Can Africa’s extreme poverty be eliminated by 2030?
by Mthuli Ncube
With the year 2015 – the MDG finishing line – approaching, post-2015 goals as they impact Africa need to be firmed. The goal of ending extreme poverty remains paramount. In this context, extreme poverty means living on a less than $1.25 a day (PPP, 2005 prices). Given the continent’s potential and the track record, the extreme poverty reduction agenda beyond the MDGs should focus on building prosperous and resilient Africa. This can be achieved with strong, sustained and inclusive growth.
Globally, in 2013, the World Bank adopted two goals to guide its work for the next decade and beyond:
(i) to end extreme, chronic poverty by 2030; and (ii) to promote shared prosperity in every society. The specific targets are: (i) to bring the share of global population living below this threshold to less than 3%; and (ii) in each country, foster the per capita income growth of the poorest 40% of the population. These goals are to be pursued in environmentally, socially and fiscally sustainable ways.
In the African Development Bank, we examined feasibility of these objectives for Sub-Saharan Africa (SSA), the world’s poorest but rapidly rising region. To carry out some plausible scenarios for poverty paths in SSA, we drew on the following information: (i) the projected growth of the mean level of real consumption per capita; (ii) the redistribution of consumption between top 10 and bottom 40% of population by income; and (iii) projected growth of population in the region.
With this information, we examined the following scenarios: baseline (with the current projected growth); higher and lower growth; and growth combined with consumption/income redistribution from top 10%of population to bottom 40%. A large number of simulations for 47 SSA countries and 20 years (2011–2030) were carried out.
Under plausible assumptions on consumption growth and redistribution, eliminating poverty by 2030 is out of the region’s reach. Even under the ‘best case’ scenario of accelerated growth and redistribution from the richest 10% to the poorest 40% of the population, the poverty rate in 2030 would still be around 10%.
From the perspective of Africa and especially Sub-Saharan Africa, the globally appealing targets mask differences among regions, with Sub-Saharan Africa expected to fare notably less favorably than other regions except perhaps South Asia. While by 2030 the extreme poverty could be eliminated at the global level, the rate in Sub-Saharan Africa is likely to be well above 3% even under optimistic scenarios.
Over time, poverty in Sub-Saharan Africa will be increasingly concentrated in several countries. For example, in 2010, the top four contributors to poverty (e.g., Nigeria, Democratic Republic of Congo, Tanzania and Ethiopia) accounted for more than half of the poor living in the region. At the same time, some of the frontier market countries that were among top 10 contributors to Africa’s poverty in 2010 are projected to leave the group of top 10 contributors by 2030 (e.g., Ethiopia, Uganda). Overall, today’s fragile states are projected to have highest poverty rates in 2030.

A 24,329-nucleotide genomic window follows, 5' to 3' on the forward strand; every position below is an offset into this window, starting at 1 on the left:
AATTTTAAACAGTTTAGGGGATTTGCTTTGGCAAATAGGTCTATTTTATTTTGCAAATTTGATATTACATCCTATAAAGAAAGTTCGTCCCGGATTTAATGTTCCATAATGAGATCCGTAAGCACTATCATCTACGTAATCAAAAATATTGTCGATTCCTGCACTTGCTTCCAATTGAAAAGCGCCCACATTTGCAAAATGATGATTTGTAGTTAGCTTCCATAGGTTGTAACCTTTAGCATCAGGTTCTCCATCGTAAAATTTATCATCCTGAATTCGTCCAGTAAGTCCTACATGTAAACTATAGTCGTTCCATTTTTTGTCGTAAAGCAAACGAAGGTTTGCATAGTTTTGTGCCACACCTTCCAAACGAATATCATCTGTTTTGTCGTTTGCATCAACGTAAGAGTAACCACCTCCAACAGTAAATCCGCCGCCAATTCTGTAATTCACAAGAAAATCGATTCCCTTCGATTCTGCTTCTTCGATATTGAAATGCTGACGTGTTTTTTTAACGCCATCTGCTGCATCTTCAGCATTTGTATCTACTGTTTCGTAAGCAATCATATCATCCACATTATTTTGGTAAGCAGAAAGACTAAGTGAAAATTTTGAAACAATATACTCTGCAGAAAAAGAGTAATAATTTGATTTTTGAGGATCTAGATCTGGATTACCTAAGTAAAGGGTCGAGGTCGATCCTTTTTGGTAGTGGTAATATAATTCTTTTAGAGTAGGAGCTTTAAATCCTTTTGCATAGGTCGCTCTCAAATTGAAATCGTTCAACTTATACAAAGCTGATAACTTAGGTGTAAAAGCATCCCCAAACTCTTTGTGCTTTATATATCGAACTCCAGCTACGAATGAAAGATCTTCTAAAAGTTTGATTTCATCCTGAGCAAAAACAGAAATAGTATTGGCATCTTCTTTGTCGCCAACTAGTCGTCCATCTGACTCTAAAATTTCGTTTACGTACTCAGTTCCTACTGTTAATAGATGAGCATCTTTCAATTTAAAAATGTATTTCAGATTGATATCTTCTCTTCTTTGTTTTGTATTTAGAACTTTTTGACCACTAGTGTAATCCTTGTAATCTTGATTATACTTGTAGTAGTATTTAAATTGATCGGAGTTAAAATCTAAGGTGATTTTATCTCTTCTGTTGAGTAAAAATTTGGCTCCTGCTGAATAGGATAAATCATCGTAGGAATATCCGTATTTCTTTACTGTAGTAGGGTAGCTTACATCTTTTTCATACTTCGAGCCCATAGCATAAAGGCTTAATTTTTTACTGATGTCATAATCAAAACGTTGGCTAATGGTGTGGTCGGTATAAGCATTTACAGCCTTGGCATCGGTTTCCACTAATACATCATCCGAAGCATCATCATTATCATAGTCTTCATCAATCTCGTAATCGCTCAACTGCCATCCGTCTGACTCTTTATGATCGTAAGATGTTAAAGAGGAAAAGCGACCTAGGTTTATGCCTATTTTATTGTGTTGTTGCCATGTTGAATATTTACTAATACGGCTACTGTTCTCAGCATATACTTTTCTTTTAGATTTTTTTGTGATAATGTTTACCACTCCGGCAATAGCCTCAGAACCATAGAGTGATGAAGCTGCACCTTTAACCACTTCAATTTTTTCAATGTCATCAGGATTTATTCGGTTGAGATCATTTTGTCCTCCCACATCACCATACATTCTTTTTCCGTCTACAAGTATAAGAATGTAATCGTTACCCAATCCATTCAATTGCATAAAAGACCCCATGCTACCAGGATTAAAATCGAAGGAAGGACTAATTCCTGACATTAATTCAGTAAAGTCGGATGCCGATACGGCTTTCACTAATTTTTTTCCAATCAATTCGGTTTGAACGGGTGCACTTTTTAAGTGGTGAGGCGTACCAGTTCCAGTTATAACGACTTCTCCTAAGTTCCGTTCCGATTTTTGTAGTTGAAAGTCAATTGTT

The main message is that while the region is unlikely to eliminate poverty by 2030, it can make a serious dent in its reduction. Effective social protection could go a long way in reducing inequality and poverty in the region. In the area of domestic resource mobilization, such programs could be funded from taxation of the more prosperous segments of the society. The results also point to the need to put fragile and large countries in the centre of poverty-reduction efforts. For reaching these objectives, the importance of building transparent and well-functioning state institutions cannot be emphasized enough.
A more realistic goal for the region would be reducing poverty by a range from half to two thirds. At this rate, especially if in part achieved by lowering inequality, the Africa region would meaningfully contribute to the global agenda. Policies need to focus on mutually reinforcing objectives of making growth stronger, resilient to shocks, and inclusive.
Policies accelerating growth and reducing inequalities need to be successfully implemented to achieve significant reduction in extreme poverty.
Social protection could go a long way in reducing inequalities and poverty, especially if the programs are funded from domestic revenue mobilization from the more prosperous segments of the society.
The results also point out to the need to put large and fragile countries in the centre of poverty reduction efforts. For reaching these objectives, the importance of building transparent and well-functioning state institutions cannot be emphasized enough.
Africa’s own experiences
Africa can also tap into its own successful experiences. For example, the resilience that the region exhibited during the recent global financial crisis and its aftermath has reiterated the role of macroeconomic stability and buffers in progress with growth and poverty reduction.
Social protection schemes were also successful in selected low-income countries, such as Rwanda’s community-based health insurance.
For further reading, please consult:
- Ncube, M.; Brixiova, Z. and Bicaba, Z. (2014) ‘Can Dreams Come True? Eliminating Extreme Poverty in Africa by 2030’, IZA Discussion Paper No. 8120.
- Ncube, M.; Jones, B. and Durairaj, V. (2014), ‘Social Protection and Inclusive Growth in Africa’, African Development Bank, draft.
Professor Mthuli Ncube is the former Chief Economist and Vice-President of the African Development Bank, and holds a PhD in Mathematical Finance from Cambridge University, UK, on “Pricing Options under Stochastic Volatility”.